According to a New York Times article published this month, Congressional Representative Phil Gingrey of Georgia, who is sponsoring a bill seeking to place caps on malpractice lawsuits, was involved in a $500,000 settlement in a malpractice lawsuit brought against him and several other doctors in 2007. Before being elected to Congress, Gingrey had worked as an obstetrician for thirty years. The Congressional bill sponsored by Gingery is poised to significantly cut medical malpractice awards by limiting damages for pain and suffering in malpractice cases to $250,000.
Although the case against Gingrey and the other doctors named in the lawsuit reached a settlement, details of the case allege that Gingrey and the other obstetricians at the practice had failed to properly diagnose a woman' appendicitis. According to the original lawsuit filed against the doctor, the pregnant woman alleged that inappropriate care caused the loss of her fetus. Court papers show that the woman' appendix eventually burst leading to the loss of her fetus and other health complications, including a stroke. Chicago medical malpractice lawyers have represented clients in similar cases and reached settlements for a comparable dollar amount.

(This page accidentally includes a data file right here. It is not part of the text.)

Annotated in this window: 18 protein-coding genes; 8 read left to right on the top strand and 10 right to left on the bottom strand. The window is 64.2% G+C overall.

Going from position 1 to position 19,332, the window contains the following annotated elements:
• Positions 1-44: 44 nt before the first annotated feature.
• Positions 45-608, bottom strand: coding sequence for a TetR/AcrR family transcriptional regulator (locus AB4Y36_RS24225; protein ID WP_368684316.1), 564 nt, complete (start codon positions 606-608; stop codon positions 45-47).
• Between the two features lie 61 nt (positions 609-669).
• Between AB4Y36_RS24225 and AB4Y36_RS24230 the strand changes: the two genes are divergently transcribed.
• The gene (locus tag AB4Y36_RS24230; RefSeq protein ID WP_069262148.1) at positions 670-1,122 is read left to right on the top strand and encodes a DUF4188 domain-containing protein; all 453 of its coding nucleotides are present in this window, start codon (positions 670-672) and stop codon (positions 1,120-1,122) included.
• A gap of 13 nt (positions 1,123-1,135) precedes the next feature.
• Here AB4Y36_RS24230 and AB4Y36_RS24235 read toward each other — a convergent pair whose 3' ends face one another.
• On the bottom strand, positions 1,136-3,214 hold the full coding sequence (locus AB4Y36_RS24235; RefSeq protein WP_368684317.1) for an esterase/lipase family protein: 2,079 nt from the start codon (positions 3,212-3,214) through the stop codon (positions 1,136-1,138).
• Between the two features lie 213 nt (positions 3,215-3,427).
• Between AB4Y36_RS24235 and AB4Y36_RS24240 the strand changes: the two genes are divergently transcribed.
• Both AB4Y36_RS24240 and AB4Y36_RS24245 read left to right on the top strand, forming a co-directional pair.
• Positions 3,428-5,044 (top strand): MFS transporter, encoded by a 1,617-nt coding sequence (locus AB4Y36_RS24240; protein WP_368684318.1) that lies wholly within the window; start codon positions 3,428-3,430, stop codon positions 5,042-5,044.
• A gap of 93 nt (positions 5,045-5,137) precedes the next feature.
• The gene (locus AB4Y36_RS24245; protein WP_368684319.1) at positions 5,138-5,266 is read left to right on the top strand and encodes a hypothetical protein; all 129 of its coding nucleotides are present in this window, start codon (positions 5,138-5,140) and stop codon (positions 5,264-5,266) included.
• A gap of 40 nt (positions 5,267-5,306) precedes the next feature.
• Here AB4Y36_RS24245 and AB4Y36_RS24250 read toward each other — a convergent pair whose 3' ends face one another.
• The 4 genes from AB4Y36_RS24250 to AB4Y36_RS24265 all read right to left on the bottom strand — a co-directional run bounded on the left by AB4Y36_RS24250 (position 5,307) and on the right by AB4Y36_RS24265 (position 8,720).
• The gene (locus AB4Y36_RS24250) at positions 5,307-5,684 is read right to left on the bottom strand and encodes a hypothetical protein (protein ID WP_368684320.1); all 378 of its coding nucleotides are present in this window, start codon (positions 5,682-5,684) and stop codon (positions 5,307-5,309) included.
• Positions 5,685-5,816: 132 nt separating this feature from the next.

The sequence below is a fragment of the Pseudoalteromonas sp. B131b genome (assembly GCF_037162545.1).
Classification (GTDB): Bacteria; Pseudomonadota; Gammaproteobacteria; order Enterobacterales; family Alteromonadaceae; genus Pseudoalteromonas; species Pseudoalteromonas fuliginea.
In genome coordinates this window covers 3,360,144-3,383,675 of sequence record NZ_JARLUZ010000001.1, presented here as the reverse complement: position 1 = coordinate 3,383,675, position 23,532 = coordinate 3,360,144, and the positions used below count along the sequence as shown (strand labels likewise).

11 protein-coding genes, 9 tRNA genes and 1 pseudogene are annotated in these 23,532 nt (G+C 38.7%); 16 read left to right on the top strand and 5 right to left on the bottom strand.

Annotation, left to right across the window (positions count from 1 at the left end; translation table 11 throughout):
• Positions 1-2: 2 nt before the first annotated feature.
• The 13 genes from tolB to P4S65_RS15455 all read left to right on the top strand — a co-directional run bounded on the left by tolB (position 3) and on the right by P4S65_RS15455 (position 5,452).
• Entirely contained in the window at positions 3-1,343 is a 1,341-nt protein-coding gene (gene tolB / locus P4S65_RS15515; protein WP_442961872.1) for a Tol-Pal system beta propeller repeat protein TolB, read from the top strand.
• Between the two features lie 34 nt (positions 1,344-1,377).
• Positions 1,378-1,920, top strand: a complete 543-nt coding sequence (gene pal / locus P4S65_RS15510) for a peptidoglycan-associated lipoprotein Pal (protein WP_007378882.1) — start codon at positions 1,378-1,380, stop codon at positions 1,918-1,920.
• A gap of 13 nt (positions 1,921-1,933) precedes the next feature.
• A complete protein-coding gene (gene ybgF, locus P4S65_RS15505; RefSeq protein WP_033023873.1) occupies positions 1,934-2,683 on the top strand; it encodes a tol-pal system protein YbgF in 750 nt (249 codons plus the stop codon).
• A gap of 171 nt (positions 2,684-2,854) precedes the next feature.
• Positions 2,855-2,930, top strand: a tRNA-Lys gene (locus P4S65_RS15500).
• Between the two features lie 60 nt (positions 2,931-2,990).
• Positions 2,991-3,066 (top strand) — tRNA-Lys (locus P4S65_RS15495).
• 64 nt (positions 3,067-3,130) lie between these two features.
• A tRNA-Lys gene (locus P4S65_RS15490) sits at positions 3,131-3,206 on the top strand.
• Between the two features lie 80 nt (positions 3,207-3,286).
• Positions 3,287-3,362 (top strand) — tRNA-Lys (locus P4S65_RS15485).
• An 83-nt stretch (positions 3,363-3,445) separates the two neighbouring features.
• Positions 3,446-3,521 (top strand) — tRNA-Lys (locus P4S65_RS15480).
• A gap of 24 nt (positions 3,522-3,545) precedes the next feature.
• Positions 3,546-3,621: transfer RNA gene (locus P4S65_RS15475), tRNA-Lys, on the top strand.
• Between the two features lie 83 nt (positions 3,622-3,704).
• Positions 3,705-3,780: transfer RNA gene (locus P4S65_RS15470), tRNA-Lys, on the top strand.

According to a pretrial deposition given by Gingrey, he had been sued at least three other times over malpractice during his career. A jury found against him in one case; in another case there was a settlement; and in another case, the patient dropped the lawsuit.
In addition to placing a cap on damages for pain and suffering, this bill is also aiming to restrict fees paid to lawyers representing patients and to create alternative means to lawsuits for resolving medical disputes such as mediation. The bill would also ban awarding punitive damages in cases brought against the manufacturers of drugs, medical devices and other products that are approved, cleared, or licensed for sale by the FDA.
Congressman Gingrey' bill has gained support from several medical groups, including the American Medical Association. Opponents of the bill include the American Association for Justice and various other patients' rights groups.